Sunday, September 12, 2021

Defending Wilderness Parks

Defending Wilderness Parks

Nicholas Johnson
The Gazette, September 12, 2021, p. D2

Iowa City’s Hickory Hill Park wilderness was recently protected from developers by the City Council. Not all wilderness has been so lucky.

Why wilderness? Everyone has stories. Here’s mine.

Over 100 years ago President Teddy Roosevelt warned, “We have become great because of the lavish use of our resources. But the time has come to inquire seriously what will happen when our forests are gone ….” He created the U.S. Forest Service and 150 national forests plus five national parks – 230 million acres in all.
[Photo credit: Nicholas Johnson; downhill trail from "The Rock," Hickory Hill Park, Iowa City, Iowa]

Did Iowa heed that warning? Apparently not.

Mark Edwards, after 30-years with the Iowa Department of Natural Resources, retains his commitment. Eight years ago, in “A world Without Wildlife,” he wrote:

“We traded 93 percent of Iowa’s habitat for [agriculture], 6 percent for cities and roads. Two-thirds of [Iowa’s 36 million acres are] corn and beans. We killed the native prairies [leaving only] 30,000 acres [less than 0.1%]. All [Iowa’s] county, state and federal public land [combined] . . . amounts to a square less than 39 miles on a side. We have produced the most polluted surface water in America and continue to reduce habitat for most species."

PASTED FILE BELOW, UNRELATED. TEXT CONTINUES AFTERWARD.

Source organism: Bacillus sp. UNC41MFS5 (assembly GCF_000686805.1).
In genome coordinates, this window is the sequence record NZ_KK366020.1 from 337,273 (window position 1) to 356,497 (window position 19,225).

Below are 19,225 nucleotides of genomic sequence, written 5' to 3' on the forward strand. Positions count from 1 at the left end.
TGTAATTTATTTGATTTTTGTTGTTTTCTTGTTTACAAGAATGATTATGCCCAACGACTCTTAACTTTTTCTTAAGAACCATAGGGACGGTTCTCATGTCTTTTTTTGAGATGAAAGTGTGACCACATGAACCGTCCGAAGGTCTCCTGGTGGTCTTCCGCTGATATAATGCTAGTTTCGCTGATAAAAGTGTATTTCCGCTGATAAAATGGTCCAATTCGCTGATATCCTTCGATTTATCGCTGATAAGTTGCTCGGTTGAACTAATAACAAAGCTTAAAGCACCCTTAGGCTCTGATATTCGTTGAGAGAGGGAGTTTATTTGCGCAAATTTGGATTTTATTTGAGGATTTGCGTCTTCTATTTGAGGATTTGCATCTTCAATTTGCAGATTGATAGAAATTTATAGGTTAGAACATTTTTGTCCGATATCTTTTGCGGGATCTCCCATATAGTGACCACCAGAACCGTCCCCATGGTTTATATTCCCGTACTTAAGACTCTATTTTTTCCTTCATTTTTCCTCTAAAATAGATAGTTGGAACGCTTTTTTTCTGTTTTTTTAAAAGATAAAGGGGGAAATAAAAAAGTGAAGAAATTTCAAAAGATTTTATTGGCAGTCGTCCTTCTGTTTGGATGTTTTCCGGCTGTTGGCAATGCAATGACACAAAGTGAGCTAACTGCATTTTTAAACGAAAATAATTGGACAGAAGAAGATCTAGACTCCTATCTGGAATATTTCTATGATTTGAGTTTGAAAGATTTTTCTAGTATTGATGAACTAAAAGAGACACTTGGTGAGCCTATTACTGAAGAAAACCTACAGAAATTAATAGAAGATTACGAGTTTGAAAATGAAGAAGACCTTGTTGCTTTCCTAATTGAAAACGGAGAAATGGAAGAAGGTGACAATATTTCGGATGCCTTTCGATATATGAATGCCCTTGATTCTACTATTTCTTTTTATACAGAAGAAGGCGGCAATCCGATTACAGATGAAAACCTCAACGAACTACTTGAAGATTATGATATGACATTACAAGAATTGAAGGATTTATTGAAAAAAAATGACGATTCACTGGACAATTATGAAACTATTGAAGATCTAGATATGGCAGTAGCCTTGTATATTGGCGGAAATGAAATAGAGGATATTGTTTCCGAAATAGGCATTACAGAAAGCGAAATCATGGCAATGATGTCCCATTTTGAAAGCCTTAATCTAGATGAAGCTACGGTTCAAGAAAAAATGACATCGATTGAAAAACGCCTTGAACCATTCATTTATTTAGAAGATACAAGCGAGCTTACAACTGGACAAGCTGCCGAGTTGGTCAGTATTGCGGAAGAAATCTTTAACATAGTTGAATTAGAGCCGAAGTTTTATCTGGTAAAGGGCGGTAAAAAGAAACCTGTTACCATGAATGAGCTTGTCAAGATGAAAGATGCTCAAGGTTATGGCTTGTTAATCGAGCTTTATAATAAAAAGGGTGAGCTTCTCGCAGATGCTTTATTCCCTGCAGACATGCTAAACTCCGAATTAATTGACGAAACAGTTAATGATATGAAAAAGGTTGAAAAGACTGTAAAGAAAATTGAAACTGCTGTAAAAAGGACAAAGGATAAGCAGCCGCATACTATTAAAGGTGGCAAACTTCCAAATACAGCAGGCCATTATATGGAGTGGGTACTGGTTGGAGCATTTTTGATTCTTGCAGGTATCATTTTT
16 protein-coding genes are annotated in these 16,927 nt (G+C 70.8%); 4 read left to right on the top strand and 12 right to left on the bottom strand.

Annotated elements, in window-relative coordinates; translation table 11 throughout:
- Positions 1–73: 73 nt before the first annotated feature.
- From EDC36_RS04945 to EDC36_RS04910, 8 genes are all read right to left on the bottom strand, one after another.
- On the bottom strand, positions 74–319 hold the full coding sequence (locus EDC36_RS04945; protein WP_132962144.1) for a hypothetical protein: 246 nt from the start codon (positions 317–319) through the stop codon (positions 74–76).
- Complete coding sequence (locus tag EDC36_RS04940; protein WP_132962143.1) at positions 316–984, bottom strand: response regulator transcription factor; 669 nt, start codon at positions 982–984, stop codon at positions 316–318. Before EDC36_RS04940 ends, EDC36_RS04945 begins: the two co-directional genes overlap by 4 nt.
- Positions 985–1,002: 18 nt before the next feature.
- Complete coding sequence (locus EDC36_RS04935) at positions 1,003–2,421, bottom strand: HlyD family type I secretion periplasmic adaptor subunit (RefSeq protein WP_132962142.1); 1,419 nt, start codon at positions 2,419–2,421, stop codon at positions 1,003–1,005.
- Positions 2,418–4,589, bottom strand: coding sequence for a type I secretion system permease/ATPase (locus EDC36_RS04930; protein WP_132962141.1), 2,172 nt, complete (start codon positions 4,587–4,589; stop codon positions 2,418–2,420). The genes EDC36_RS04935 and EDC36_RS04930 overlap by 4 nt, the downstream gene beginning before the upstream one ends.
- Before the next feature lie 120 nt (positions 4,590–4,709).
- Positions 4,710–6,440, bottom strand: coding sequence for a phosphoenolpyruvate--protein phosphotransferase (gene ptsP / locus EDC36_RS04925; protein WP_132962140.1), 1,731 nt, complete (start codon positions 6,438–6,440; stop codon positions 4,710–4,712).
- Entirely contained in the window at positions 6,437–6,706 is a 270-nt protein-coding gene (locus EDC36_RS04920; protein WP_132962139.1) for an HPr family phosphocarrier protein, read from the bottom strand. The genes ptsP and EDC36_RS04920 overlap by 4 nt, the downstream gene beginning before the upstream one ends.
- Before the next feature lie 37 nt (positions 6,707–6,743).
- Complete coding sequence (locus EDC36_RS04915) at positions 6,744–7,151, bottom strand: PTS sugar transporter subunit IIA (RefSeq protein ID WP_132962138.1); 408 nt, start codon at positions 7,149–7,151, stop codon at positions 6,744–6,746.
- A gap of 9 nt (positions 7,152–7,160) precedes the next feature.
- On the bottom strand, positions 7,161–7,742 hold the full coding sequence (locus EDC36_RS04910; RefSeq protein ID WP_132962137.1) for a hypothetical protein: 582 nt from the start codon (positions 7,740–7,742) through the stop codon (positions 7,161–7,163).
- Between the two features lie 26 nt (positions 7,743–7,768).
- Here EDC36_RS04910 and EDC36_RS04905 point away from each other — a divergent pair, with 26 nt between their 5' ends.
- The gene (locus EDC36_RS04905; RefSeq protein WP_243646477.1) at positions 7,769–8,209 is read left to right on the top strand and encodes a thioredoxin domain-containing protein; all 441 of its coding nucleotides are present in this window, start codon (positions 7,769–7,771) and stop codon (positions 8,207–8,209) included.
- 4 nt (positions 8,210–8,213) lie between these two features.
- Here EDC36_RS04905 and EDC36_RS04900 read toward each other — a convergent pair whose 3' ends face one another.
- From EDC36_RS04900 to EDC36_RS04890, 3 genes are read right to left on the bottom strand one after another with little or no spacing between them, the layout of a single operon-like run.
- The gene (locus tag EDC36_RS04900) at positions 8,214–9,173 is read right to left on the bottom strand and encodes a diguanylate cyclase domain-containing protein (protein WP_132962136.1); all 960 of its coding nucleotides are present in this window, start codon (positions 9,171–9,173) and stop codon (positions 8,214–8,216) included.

One of my earliest memories of being four years old is lying on my back in the front yard on a windy summer day, looking up at the elms’ dancing canopy, speculating whether it was the moving limbs that made the wind, or the wind that moved the trees.

A few years later, when my parents refused to dictate “my” religion, and I came upon reference to Druids, who had sacred trees, I went looking for Iowa City’s Druid church. Finding none, that quest was abandoned.

As a member of one of the last law school classes permitted to take the bar exam before graduating, and with an awaiting federal clerkship in late August, I spent the summer visiting Teddy Roosevelt’s legacy: all the national parks west of the Mississippi.

Once in Washington, a few steps across a seldom-travelled street bordering my apartment, grew Glover-Archbold Park. Its 183 acres of wilderness and meandering stream ran north from Canal Road for 2-1/2 miles. It was my Walden Pond in the center of a city over three times the population of Des Moines. A place for a daily run, to meditate, to experience a forest through 365 days of sun, wind, rain and snow.

Nor is this the only wilderness area inside Washington. Rock Creek Park is 1700 acres. Glover-Archbold doesn’t even make the list of “12 Top Washington, D.C., Parks.”

Similarly, New York’s Central Park, envisioned in the 1840s and opened in 1858, is only the fifth largest in that city.

Developers seeking profit from a violation of Hickory Hill Park is bad enough. But can you imagine the billions of dollars 1700 acres in Washington or 843 acres in Manhattan would be worth to developers? And yet, to borrow from the Broadway show tune, “they’re still here” – because they had defenders.